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Mon, Dec 28, 2020 8:19 PM

A BIG corporation with no contingency plan

In wake of Nashville bombing right in front of AT&T (batman) building triggered outages in Tennessee, Kentucky, Indiana, Alabama, Georgia, Illinois, and Missouri for days now. 

How come a big cellular provider, maybe America's biggest doesn't have a contingency plan in case of natural or human catastrophe. Their claims to be the best seems hollow.




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what are you talking about? this press release was issued this morning

Monday, December 28, 2020, 8:30 a.m. CST

The majority of services have been restored in Nashville following Friday’s explosion. Our mobility network is now operating normally, nearly all home internet and video customers have been restored and our business customers are coming back online.  As a reminder, we are waiving data overage charges for customers in 1166 zip codes across states like Tennessee, Kentucky, Indiana, Alabama, Georgia, Illinois and Missouri from December 27 to December 31.

As of late Sunday evening, adequate power is available on most floors of the building.  We continue to manage power needs to prevent overloading the generators supporting our equipment. Our teams have been closely monitoring temperatures in the building as well to keep equipment running. Plans are being developed today to begin restoring commercial power on some floors.

Recovery work will continue today as we address the few remaining services and customers that still may be impacted by this event.  Twenty-three of our disaster recovery technology and support trailers arrived in Nashville yesterday.  This equipment will be critical as we maintain service and make repairs in the days ahead.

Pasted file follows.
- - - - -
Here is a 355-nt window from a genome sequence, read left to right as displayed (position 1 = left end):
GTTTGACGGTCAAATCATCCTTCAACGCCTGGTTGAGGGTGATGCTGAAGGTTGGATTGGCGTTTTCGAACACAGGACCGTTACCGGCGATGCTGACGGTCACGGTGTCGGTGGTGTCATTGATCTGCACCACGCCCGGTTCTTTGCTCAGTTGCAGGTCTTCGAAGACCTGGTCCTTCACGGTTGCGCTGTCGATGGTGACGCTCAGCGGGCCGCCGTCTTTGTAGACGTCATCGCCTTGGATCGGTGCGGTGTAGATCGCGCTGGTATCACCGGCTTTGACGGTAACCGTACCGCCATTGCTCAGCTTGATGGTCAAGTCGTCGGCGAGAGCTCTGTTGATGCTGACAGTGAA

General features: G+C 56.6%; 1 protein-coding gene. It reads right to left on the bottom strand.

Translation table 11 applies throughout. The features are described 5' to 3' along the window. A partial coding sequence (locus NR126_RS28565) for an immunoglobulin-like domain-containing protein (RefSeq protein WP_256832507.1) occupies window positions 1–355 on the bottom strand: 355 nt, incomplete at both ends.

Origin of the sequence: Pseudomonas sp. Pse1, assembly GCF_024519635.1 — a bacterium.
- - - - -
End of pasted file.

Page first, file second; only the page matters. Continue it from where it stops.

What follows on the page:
We still have 11 portable cell sites running in the region to support customers and first responders.  We have begun to turn down portable sites that are no longer needed given the recovery of service, but we will have resources standing by in the region as needed.

We'll continue to provide additional updates here as our recovery progresses.

Given its importance to customers and first responders, we prioritized restoration of wireless service. As of now, 96% of our wireless network is restored, 60% of our business services are restored, and 86% of our consumer broadband and entertainment services are restored. It is our goal to restore all service late today.

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Nice to hear from an Employee :) And yes services were restored this morning which is 3 days after the incident. Not sure if you have any technical knowledge on how cellular signals can be rerouted from a remote server in case of network outage, whether it's caused by equipment failure, an unexpected cyberattack, or some form of human error.

Technical term for this is Network Redundancy, implemented basically in two ways - Fault Tolerance and High Availability. A fault-tolerant redundant system provides full hardware redundancy, mirroring applications across two or more identical systems that run in tandem. Should anything go wrong with the primary system, the mirrored backup system will take over. Whereas, high availabilty is a software based approach, it uses clusters of servers that monitor one another and have failover protocols in place. If something goes wrong with one server, the backup servers take over and restart applications that were running on the failed server.

Well, you can get more details on this from AT&T's technical department.

So the point is 3 days of total downtime on cellular service failure in half a dozen states is expected from a small service provider in a third world country not having as advanced infrastructure as AT&T claims to have.

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